Venezuela’s power grid has been subjected to four massive attacks since March 7, Popular Power for Communication and Information Minister Jorge Rodriguez said on Thursday.
“Since 7 March, four massive attacks on the national power grid have been carried out”, Rodriguez said, speaking in the Miraflores Palace, the official workplace of the Venezuelan President in Caracas.
According to the minister, the attacks took place on 7, 9, 11 and 25 March, which ultimately led to the second nationwide power outage in a month. Rodriguez noted that after two days of restoration work, the specialists managed to restore electricity supply in most parts of the country.
“We can say that by now the electricity has returned to homes of the overwhelming majority of Venezuelan population, but we should understand that our struggle continues”, he stressed.
Earlier in March, a massive blackout swept the majority of Venezuela’s states, crippling the country’s power grid. The national electricity supplier Corpoelec insisted that the power cut was the result of sabotage at the major Guri hydroelectric power plant in eastern Bolivar state.
In the meantime, Venezuelan Prosecutor General Tarek William Saab announced on Thursday that the authorities launched an investigation into the accident.
According to the official, one of the main versions is related to a possible shot “made from a long distance in order to burn the equipment” and disrupt operations at the Guri station.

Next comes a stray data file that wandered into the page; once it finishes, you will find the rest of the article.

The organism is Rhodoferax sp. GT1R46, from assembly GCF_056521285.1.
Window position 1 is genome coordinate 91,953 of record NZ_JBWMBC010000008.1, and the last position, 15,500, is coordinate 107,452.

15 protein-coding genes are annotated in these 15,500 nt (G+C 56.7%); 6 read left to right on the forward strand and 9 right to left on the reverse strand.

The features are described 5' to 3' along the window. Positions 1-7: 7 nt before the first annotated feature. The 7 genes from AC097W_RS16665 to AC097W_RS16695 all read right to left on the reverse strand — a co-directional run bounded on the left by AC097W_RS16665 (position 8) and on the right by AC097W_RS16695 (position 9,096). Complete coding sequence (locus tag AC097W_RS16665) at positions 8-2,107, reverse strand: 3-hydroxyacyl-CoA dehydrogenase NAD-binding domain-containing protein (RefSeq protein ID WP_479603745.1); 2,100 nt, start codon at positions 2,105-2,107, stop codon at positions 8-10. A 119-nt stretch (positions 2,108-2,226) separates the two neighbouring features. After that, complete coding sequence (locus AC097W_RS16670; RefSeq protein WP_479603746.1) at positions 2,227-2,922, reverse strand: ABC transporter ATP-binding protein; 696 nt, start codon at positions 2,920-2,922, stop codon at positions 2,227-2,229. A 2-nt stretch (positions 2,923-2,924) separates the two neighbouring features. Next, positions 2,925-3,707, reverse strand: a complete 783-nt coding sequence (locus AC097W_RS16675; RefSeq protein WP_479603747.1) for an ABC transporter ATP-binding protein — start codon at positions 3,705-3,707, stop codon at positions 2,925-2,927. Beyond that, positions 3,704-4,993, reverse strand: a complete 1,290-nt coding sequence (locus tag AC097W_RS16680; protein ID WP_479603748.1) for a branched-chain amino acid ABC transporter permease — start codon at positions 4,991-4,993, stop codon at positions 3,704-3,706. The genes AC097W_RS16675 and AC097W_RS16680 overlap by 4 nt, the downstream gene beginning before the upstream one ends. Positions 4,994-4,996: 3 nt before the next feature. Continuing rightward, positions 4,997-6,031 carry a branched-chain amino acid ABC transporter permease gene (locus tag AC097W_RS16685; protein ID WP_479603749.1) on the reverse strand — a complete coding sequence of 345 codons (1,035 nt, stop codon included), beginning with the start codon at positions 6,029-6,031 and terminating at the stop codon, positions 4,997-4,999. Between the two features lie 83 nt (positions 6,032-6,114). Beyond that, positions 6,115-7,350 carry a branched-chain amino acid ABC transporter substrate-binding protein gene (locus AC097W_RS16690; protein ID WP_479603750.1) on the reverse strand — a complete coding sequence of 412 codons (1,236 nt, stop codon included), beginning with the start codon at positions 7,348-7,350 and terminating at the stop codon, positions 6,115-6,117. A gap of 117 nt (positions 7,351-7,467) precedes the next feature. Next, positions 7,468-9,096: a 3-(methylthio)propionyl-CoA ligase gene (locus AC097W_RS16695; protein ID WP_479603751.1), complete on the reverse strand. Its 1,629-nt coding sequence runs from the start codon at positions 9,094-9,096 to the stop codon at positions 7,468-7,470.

“The data indicate that there were acts of instigation to sabotage, to create social unrest, an explosion and then give way to [foreign] intervention”, Saab noted.
The nation is still recovering from the blackout. On Wednesday, a high-ranking source in the police of Caracas told Sputnik that at least 21 of Venezuela’s 23 states remain without electricity due to an accident at the Guri hydroelectric power plant, which generates about 80 percent of the electricity in the country.
The United States openly supports Venezuela’s opposition leader Juan Guaido, who proclaimed himself “interim president” back in January, following waves of anti- and pro-government rallies. Guaido’s bid is backed by the majority of Latin American countries as well as many EU states. In the meantime, Russia, China, Turkey, Cuba, Iran and a number of other states stand by constitutionally elected President Nicolas Maduro and warn Washington and its allies against “meddling” in the country’s affairs.